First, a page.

Let’s talk about bums

bumsI had a lucky escape during the last few months. I went into hospital for a routine procedure and came out feeling remarkably well. I’d had a raft of tests in the lead up to the operation and, apart from a humongously large fibroid, everything seemed to be as it should be.

A few days after the operation a resident from the hospital called. In a stammering voice he said, “Ummm, I’ve just been going through your pathology report and, ummm, errrr, well … it’s Friday and I thought you should know that …. ummm, the pathology found a malignant tumour. We’re all pretty shocked here. There were no indications prior to your surgery and we’re pretty sure we took it all out but … ummm, we’re going to have to get you back to check because … errr, we didn’t know it was there.”

Long story short, I went in for another surgery to have more bits removed and I’ve now been pretty much cleared. I’m incredibly lucky. There was no indication that I had cancer, i had no symptoms, and if I hadn’t, coincidentally, had to have an operation for something different (but in the same location) I may not have known until it was too late.

Now, tests missed my cancer but, generally, they’re pretty good at picking them up. I make sure to have regular mammograms, pap smears and colonoscopies. The former two are made easier because they are covered by Medicare. The colonoscopy costs a bloody fortune but then, I weigh up, “A couple of hundred bucks versus bowel cancer” and somehow the “couple of hundred bucks” seems rather less important. I’m lucky I have the money. I’m sure there are many who don’t have vital tests because they simply can’t afford them.

Which brings me to the subject of this post – bums –  anuses to be precise. Icky for some, lovely for others but, we’ve all got one and like all of our other ‘bits’ they’re prone to cancer too.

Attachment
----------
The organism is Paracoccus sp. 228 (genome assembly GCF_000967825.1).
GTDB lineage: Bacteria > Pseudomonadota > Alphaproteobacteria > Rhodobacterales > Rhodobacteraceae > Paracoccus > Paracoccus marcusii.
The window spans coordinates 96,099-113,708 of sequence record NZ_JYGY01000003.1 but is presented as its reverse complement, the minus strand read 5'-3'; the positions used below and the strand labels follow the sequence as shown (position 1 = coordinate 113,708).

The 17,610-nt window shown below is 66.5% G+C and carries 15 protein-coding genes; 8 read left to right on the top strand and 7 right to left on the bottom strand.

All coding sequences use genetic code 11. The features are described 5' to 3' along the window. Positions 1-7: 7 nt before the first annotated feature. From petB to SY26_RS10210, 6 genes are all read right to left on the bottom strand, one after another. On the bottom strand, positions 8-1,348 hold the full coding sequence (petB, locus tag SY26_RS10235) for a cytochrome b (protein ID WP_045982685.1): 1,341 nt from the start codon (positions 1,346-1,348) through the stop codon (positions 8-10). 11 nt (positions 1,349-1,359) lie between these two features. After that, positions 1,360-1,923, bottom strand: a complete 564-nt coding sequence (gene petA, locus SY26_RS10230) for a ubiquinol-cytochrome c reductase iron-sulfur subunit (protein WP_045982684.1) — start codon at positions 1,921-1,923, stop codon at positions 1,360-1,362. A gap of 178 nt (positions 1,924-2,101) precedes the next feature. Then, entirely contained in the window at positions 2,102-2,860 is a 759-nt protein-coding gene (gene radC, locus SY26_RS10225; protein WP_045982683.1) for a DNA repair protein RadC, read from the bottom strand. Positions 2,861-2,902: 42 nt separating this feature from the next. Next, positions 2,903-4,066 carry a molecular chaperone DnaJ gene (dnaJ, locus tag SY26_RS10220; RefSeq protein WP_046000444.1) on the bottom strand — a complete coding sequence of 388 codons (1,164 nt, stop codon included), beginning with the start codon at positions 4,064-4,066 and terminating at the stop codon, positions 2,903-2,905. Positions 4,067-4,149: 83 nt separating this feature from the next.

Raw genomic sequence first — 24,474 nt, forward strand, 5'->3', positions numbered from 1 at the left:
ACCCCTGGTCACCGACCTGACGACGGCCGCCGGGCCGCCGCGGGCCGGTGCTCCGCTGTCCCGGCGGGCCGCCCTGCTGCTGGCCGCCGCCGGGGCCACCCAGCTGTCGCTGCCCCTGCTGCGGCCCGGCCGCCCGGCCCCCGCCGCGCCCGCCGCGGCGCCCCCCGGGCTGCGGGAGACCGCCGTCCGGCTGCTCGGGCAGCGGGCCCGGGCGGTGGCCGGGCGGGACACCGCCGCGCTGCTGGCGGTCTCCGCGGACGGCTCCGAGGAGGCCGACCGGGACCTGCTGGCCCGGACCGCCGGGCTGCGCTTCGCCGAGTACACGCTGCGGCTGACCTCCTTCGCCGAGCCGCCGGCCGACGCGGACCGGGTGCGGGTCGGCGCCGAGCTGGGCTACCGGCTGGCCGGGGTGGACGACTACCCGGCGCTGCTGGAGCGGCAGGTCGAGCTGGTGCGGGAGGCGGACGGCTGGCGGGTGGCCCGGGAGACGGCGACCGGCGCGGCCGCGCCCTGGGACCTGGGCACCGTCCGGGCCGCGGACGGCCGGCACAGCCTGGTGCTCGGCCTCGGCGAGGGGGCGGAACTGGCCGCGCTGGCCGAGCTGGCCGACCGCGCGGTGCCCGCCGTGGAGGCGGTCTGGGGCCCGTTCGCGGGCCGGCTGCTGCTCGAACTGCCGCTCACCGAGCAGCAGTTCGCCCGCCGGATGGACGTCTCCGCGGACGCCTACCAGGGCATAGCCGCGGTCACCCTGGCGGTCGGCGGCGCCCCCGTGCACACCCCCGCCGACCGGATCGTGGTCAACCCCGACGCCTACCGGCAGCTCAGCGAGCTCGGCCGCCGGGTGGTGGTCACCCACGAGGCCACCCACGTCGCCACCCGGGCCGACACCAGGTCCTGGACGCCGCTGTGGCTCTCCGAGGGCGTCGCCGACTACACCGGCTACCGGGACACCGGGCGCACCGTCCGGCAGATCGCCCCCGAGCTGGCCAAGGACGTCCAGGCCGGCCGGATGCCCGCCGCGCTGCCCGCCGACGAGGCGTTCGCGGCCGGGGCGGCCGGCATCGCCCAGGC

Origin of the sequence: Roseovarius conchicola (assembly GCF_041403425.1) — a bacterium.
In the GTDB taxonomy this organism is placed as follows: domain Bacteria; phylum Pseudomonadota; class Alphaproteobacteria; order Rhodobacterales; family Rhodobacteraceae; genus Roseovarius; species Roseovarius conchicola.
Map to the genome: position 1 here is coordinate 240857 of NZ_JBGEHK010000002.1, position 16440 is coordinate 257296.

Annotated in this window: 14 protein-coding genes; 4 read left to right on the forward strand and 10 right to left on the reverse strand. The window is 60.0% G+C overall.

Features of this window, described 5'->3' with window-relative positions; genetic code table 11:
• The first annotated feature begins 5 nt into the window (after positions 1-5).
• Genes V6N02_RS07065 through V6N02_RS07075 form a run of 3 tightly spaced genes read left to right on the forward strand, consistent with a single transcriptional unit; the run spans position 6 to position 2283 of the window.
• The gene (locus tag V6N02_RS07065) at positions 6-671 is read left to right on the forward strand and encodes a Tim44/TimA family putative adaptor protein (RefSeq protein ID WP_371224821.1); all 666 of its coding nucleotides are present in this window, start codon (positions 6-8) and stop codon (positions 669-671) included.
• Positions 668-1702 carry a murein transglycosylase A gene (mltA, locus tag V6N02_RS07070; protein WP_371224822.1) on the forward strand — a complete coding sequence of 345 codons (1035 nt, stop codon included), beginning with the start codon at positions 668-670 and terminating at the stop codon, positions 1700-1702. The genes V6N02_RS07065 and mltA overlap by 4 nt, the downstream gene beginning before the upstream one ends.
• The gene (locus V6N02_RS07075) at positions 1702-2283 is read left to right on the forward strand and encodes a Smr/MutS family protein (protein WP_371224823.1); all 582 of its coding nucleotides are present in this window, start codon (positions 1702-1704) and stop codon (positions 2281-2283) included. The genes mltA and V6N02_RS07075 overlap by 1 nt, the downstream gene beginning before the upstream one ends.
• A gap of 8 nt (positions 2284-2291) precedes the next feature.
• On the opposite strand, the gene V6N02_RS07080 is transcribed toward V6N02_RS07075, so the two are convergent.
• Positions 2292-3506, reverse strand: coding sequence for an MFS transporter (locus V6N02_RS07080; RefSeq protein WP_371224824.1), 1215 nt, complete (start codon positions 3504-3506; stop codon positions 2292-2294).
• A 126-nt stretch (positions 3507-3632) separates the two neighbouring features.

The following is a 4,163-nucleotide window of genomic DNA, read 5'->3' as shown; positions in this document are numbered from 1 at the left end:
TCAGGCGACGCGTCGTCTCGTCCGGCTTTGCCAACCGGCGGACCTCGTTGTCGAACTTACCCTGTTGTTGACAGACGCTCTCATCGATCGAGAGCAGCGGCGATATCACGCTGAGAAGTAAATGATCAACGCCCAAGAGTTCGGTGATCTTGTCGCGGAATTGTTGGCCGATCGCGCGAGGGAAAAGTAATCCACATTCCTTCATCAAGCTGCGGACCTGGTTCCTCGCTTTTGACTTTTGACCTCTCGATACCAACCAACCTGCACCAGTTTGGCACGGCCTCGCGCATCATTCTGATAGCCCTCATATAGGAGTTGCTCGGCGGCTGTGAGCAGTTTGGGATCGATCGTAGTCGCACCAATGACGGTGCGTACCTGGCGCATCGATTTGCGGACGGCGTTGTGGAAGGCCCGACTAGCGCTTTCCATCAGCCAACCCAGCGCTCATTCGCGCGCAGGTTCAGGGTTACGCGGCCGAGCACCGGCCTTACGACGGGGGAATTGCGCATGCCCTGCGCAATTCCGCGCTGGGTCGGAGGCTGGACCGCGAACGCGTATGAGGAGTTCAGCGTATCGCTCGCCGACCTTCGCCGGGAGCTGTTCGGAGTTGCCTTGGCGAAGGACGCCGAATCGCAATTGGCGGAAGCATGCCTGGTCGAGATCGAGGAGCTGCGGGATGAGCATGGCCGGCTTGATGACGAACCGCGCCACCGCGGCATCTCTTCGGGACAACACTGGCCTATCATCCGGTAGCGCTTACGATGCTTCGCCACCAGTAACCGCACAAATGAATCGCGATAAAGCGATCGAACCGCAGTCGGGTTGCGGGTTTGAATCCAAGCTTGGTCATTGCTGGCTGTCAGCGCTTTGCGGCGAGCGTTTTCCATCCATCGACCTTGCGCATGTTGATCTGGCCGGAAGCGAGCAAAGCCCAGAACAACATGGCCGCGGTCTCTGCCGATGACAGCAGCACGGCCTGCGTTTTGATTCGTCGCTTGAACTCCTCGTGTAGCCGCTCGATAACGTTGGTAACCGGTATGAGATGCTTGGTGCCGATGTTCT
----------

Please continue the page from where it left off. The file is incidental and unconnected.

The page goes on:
My friend, Rod Swift of Melbourne’s gay and lesbian radio station, Joy 94.9 FM, tells me that while the Australian government provides Medicare funding for women to have pap smears to guard against cervical cancer (caused by the human papillomavirus – HPV) they don’t fund anal smears for men or women who have anal sex to protect against anal cancer (caused by the same virus).

This makes no sense. As Rod says, “Alarmingly, the rate of cancer among gay men is even higher than the rates of cervical cancer among women.”

I find this shocking – particularly as my own, very recent, personal experience shows, early detection of cancer is critical.

Rod has started a petition asking Health Minister, Tanya Plibersek to add anal pap smears for HPV to the Medicare Benefits Schedule and to promote their availablilty and necessity to men who have sex with men – the highest risk group.

In addition, says Rod, the Federal Government should fund a catch-up program for males to get the Gardasil vaccination which protects against contracting HPV. I had the great good fortune to meet and chat with Professor Ian Frazer, the developer of the Gardasil vaccine, at an event at Embiggen Books when the shop was still up here in the ‘deep north’. Frazer is passionate about making the Gardasil vaccine widely available and, here in Australia, it is now available to both teenage girls and boys. That’s a great initiative, but every effort needs to be made to broaden protection for the gay/men who have sex with men community in general.